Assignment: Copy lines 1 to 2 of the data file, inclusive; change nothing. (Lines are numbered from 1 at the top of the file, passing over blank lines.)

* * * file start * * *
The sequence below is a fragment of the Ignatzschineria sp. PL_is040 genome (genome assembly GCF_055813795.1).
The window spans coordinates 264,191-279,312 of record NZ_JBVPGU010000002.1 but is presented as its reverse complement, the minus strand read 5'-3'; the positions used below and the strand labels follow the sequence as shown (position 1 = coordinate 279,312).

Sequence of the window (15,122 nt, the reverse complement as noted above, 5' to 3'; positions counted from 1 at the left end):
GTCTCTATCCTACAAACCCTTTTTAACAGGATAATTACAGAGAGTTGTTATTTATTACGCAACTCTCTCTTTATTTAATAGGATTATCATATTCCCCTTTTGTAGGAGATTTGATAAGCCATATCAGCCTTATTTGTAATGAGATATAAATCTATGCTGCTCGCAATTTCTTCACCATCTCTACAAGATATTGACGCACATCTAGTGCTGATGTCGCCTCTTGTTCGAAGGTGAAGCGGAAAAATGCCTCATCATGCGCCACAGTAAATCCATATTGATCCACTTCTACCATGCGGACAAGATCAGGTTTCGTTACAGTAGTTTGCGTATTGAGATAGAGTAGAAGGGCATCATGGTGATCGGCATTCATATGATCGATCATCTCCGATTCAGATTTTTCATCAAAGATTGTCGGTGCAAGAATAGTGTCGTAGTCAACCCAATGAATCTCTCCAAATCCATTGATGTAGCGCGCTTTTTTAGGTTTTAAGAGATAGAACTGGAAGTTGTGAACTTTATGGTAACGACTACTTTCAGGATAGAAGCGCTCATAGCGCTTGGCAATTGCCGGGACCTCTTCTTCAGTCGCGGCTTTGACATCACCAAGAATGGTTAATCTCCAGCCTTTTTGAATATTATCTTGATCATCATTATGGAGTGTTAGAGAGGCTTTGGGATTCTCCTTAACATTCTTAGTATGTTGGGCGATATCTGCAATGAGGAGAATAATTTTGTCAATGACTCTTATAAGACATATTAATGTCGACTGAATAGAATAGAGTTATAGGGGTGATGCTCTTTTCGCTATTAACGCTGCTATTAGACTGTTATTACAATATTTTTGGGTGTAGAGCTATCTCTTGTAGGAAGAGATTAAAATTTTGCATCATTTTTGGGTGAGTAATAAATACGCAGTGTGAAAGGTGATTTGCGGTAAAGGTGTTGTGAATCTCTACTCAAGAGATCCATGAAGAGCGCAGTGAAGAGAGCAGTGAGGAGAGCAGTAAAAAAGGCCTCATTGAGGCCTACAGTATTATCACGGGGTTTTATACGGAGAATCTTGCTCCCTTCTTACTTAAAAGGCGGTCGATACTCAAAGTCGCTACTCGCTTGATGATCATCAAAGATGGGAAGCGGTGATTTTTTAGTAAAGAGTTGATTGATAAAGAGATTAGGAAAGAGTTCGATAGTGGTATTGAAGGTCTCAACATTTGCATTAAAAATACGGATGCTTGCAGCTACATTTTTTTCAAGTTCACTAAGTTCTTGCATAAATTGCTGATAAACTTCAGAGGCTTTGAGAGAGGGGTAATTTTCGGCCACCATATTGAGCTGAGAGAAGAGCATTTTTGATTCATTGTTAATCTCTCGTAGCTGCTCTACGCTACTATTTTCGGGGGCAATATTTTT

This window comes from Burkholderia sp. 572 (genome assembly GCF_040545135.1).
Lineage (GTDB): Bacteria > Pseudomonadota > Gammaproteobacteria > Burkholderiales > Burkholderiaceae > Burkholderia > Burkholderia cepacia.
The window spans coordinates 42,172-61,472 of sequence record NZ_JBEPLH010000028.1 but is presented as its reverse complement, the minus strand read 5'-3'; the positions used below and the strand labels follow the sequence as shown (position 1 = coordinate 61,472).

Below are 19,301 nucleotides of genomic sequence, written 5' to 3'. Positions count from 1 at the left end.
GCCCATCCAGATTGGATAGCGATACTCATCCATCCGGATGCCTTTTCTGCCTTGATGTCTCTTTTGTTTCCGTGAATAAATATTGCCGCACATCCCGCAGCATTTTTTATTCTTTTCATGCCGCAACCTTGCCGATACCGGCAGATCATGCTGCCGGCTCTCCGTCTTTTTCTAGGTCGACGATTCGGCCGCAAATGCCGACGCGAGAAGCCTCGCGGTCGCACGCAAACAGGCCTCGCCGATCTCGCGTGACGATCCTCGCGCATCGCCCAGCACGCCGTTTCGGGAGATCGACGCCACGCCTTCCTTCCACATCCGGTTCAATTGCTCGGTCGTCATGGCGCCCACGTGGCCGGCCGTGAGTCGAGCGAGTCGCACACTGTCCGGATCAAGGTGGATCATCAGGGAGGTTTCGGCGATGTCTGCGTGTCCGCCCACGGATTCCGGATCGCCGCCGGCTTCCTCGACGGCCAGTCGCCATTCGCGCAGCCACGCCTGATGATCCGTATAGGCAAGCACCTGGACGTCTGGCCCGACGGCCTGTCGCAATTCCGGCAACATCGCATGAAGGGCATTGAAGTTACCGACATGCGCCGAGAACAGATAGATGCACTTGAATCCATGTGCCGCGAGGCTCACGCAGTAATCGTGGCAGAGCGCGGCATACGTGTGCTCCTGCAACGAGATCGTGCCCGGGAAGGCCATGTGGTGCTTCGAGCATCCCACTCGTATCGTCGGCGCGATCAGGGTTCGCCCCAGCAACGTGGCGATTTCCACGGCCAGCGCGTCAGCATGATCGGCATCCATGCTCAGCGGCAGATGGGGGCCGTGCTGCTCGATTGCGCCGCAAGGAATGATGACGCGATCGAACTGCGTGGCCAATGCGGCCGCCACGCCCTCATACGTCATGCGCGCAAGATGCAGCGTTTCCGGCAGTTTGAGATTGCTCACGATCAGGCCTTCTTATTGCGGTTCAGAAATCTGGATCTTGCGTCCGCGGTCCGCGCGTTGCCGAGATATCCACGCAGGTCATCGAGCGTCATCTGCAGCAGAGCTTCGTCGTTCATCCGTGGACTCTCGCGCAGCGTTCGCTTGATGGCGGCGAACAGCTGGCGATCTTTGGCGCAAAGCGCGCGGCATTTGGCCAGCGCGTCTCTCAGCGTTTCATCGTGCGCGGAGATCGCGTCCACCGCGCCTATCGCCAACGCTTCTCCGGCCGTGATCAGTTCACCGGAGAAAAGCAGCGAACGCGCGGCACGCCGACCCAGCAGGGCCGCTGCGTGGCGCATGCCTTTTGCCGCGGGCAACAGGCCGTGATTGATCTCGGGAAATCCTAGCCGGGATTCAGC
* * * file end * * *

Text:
The sequence below is a fragment of the Ignatzschineria sp. PL_is040 genome (genome assembly GCF_055813795.1).
The window spans coordinates 264,191-279,312 of record NZ_JBVPGU010000002.1 but is presented as its reverse complement, the minus strand read 5'-3'; the positions used below and the strand labels follow the sequence as shown (position 1 = coordinate 279,312).